But he acknowledged that there was controversy over the sweep of the provision. In a majority opinion in 2013, Justice Antonin Scalia wrote in an aside that the clause “empowers Congress to regulate how federal elections are held, but not who may vote in them.” That statement was in tension with the controlling opinion in a 1970 decision that allowed Congress to lower the minimum voting age in congressional elections to 18 from 21.
If the statement from Justice Scalia is followed, it would raise questions about language in H.R. 1 that seeks to restore voting rights to people with felony convictions who have completed their sentences in states that would otherwise disenfranchise them.
Several scholars said the provision might be vulnerable to a legal challenge. “That’s probably the most obvious red flag,” said Franita Tolson, a law professor at the University of Southern California.
The Constitution grants Congress considerably less authority over presidential elections than congressional ones, allowing it to set only the timing. But some Supreme Court opinions have said the two kinds of authority are comparable.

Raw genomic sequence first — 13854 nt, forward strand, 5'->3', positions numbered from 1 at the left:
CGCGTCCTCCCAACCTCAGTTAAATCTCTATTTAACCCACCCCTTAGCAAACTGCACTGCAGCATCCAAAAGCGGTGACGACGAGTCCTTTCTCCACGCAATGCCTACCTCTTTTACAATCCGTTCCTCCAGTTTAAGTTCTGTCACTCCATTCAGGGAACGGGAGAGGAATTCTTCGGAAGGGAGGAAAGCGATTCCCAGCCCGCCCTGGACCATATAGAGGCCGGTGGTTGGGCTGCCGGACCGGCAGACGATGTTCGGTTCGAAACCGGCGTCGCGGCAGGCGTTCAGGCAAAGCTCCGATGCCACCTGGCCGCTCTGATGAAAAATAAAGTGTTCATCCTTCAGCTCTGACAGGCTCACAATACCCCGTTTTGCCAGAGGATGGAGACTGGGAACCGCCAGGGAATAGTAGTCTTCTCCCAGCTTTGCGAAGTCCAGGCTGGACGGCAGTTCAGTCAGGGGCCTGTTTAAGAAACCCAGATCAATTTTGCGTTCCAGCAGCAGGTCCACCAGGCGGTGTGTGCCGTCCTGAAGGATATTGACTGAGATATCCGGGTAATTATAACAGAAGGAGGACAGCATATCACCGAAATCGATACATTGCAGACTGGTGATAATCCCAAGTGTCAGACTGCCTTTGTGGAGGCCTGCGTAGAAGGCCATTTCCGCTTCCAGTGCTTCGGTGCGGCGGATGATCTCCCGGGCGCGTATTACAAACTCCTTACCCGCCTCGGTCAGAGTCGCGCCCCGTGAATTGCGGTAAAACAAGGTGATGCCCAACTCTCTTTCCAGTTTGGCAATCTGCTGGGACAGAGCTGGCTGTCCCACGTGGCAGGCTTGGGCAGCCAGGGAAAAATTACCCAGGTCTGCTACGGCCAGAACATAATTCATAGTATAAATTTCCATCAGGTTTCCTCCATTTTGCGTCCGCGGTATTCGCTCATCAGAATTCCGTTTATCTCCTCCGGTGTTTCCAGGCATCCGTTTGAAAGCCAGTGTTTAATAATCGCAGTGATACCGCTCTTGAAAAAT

The bill’s requirement that states create independent commissions to draw congressional districts could also lead to litigation. Such commissions were upheld by a 5-to-4 vote in 2015 in Arizona State Legislature v. Arizona Independent Redistricting Commission.
Justice Ruth Bader Ginsburg, writing for the majority, said Arizona voters were entitled “to address the problem of partisan gerrymandering — the drawing of legislative district lines to subordinate adherents of one political party and entrench a rival party in power.”
With changes in the makeup of the Supreme Court since then, the Arizona precedent might be vulnerable, said Travis Crum, a law professor at Washington University in St. Louis.
“In litigation over the 2020 election, several justices — including Justice Brett Kavanaugh — questioned the validity of that precedent,” Professor Crum said. “Given the possibility that the court might overturn that decision in the near future, it is even more imperative that Congress step in and mandate the use of independent redistricting commissions for congressional districts.”
In dissent in the Arizona case, Chief Justice Roberts wrote that the Constitution specified that only state legislatures had the power to draw congressional maps. Four years later, though, writing for the majority in rejecting a role for federal courts in addressing partisan gerrymandering, he wrote about independent commissions created by ballot measures with seeming approval and said Congress also had a role to play, citing an earlier version of H.R. 1.
The provision in H.R. 1 establishing a public financing system appears to be consistent with current Supreme Court precedents